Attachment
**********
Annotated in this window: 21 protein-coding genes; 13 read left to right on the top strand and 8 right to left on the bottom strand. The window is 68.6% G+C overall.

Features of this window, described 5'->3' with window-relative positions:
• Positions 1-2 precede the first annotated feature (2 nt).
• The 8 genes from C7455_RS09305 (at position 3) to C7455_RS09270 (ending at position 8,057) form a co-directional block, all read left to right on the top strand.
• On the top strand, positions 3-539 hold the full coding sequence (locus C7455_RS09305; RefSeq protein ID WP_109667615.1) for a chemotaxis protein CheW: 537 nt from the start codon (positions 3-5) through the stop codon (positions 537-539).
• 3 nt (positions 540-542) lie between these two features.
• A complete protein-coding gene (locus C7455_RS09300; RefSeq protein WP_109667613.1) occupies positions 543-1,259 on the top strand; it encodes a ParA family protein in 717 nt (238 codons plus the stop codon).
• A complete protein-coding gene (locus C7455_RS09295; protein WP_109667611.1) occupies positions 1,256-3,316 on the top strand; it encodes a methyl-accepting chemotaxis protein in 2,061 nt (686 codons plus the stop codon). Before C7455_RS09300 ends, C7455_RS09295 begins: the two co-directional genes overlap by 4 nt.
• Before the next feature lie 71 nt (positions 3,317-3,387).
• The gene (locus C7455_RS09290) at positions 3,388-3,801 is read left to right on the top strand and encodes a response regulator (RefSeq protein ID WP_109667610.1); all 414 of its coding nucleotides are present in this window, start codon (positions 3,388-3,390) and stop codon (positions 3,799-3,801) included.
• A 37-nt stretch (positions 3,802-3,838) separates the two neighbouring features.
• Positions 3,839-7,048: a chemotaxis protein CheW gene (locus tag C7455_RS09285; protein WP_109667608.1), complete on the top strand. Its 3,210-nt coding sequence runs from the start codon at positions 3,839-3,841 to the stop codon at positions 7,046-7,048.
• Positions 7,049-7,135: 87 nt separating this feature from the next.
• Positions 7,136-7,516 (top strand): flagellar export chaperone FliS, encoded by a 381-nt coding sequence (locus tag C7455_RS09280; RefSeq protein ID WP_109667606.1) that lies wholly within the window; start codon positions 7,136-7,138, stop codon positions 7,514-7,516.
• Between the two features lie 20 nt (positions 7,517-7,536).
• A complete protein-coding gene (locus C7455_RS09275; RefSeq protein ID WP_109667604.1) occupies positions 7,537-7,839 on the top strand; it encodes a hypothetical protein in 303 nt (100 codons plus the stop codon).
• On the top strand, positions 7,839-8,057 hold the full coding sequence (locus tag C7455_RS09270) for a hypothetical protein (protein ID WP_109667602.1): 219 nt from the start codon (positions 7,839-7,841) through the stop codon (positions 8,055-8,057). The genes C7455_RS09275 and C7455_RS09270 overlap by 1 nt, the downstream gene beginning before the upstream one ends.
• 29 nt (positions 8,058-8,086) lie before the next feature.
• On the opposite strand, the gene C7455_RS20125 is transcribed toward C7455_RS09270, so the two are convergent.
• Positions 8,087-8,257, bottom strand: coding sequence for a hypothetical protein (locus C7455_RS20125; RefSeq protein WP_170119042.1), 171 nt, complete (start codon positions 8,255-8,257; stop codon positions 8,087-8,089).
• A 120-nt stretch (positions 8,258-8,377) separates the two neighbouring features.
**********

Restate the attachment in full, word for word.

Annotated in this window: 21 protein-coding genes; 13 read left to right on the top strand and 8 right to left on the bottom strand. The window is 68.6% G+C overall.

Features of this window, described 5'->3' with window-relative positions:
• Positions 1-2 precede the first annotated feature (2 nt).
• The 8 genes from C7455_RS09305 (at position 3) to C7455_RS09270 (ending at position 8,057) form a co-directional block, all read left to right on the top strand.
• On the top strand, positions 3-539 hold the full coding sequence (locus C7455_RS09305; RefSeq protein ID WP_109667615.1) for a chemotaxis protein CheW: 537 nt from the start codon (positions 3-5) through the stop codon (positions 537-539).
• 3 nt (positions 540-542) lie between these two features.
• A complete protein-coding gene (locus C7455_RS09300; RefSeq protein WP_109667613.1) occupies positions 543-1,259 on the top strand; it encodes a ParA family protein in 717 nt (238 codons plus the stop codon).
• A complete protein-coding gene (locus C7455_RS09295; protein WP_109667611.1) occupies positions 1,256-3,316 on the top strand; it encodes a methyl-accepting chemotaxis protein in 2,061 nt (686 codons plus the stop codon). Before C7455_RS09300 ends, C7455_RS09295 begins: the two co-directional genes overlap by 4 nt.
• Before the next feature lie 71 nt (positions 3,317-3,387).
• The gene (locus C7455_RS09290) at positions 3,388-3,801 is read left to right on the top strand and encodes a response regulator (RefSeq protein ID WP_109667610.1); all 414 of its coding nucleotides are present in this window, start codon (positions 3,388-3,390) and stop codon (positions 3,799-3,801) included.
• A 37-nt stretch (positions 3,802-3,838) separates the two neighbouring features.
• Positions 3,839-7,048: a chemotaxis protein CheW gene (locus tag C7455_RS09285; protein WP_109667608.1), complete on the top strand. Its 3,210-nt coding sequence runs from the start codon at positions 3,839-3,841 to the stop codon at positions 7,046-7,048.
• Positions 7,049-7,135: 87 nt separating this feature from the next.
• Positions 7,136-7,516 (top strand): flagellar export chaperone FliS, encoded by a 381-nt coding sequence (locus tag C7455_RS09280; RefSeq protein ID WP_109667606.1) that lies wholly within the window; start codon positions 7,136-7,138, stop codon positions 7,514-7,516.
• Between the two features lie 20 nt (positions 7,517-7,536).
• A complete protein-coding gene (locus C7455_RS09275; RefSeq protein ID WP_109667604.1) occupies positions 7,537-7,839 on the top strand; it encodes a hypothetical protein in 303 nt (100 codons plus the stop codon).
• On the top strand, positions 7,839-8,057 hold the full coding sequence (locus tag C7455_RS09270) for a hypothetical protein (protein ID WP_109667602.1): 219 nt from the start codon (positions 7,839-7,841) through the stop codon (positions 8,055-8,057). The genes C7455_RS09275 and C7455_RS09270 overlap by 1 nt, the downstream gene beginning before the upstream one ends.
• 29 nt (positions 8,058-8,086) lie before the next feature.
• On the opposite strand, the gene C7455_RS20125 is transcribed toward C7455_RS09270, so the two are convergent.
• Positions 8,087-8,257, bottom strand: coding sequence for a hypothetical protein (locus C7455_RS20125; RefSeq protein WP_170119042.1), 171 nt, complete (start codon positions 8,255-8,257; stop codon positions 8,087-8,089).
• A 120-nt stretch (positions 8,258-8,377) separates the two neighbouring features.